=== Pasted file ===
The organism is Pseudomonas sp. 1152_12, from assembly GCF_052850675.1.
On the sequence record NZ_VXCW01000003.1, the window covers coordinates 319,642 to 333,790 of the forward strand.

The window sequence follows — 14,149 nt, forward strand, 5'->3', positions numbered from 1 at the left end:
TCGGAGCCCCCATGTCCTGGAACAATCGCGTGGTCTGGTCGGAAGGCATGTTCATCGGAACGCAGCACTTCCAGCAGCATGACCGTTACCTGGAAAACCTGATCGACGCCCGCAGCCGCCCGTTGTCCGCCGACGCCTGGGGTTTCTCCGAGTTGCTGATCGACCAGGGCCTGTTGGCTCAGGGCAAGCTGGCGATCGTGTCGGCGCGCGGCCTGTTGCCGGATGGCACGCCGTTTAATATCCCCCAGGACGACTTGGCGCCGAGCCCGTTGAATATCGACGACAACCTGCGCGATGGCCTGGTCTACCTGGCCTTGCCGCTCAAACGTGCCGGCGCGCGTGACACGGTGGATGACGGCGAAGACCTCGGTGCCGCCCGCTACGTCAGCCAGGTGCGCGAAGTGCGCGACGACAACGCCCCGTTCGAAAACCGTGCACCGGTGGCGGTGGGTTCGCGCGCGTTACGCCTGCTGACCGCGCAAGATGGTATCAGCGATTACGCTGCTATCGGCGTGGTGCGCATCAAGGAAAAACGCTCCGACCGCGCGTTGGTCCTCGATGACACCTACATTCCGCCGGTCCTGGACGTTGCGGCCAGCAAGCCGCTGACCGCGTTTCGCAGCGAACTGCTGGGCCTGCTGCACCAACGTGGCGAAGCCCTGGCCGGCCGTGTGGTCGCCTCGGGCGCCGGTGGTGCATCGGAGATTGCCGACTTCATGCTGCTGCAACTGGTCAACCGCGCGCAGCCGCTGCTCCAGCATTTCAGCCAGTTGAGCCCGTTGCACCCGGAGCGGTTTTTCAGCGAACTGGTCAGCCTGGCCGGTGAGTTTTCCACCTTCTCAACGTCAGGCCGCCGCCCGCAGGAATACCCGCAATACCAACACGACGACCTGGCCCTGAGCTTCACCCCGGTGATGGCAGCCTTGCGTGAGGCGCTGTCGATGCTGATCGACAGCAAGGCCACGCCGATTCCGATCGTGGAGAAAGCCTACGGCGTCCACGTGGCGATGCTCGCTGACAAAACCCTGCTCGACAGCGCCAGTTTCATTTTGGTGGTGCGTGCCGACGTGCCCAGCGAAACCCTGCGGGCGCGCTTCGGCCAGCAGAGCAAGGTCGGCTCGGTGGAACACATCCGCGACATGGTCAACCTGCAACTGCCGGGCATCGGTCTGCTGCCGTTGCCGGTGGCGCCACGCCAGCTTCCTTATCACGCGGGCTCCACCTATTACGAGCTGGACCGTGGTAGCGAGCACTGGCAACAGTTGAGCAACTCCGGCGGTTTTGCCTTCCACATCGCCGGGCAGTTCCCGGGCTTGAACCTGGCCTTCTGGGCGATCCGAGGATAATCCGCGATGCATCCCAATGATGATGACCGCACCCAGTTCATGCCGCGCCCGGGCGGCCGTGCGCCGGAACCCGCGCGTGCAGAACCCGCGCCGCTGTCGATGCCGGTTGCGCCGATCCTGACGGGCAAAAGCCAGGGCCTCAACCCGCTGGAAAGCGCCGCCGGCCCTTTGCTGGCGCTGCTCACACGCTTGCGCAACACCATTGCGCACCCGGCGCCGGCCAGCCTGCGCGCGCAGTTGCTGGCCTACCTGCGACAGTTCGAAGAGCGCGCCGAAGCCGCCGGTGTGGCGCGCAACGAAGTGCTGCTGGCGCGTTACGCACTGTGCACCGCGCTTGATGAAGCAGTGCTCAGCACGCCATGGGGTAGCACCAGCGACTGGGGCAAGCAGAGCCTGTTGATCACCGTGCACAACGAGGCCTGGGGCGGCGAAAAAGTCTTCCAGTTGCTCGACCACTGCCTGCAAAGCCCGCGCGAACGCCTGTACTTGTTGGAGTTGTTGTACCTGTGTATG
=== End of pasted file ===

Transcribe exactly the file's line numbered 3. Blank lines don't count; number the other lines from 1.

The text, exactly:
The window sequence follows — 14,149 nt, forward strand, 5'->3', positions numbered from 1 at the left end: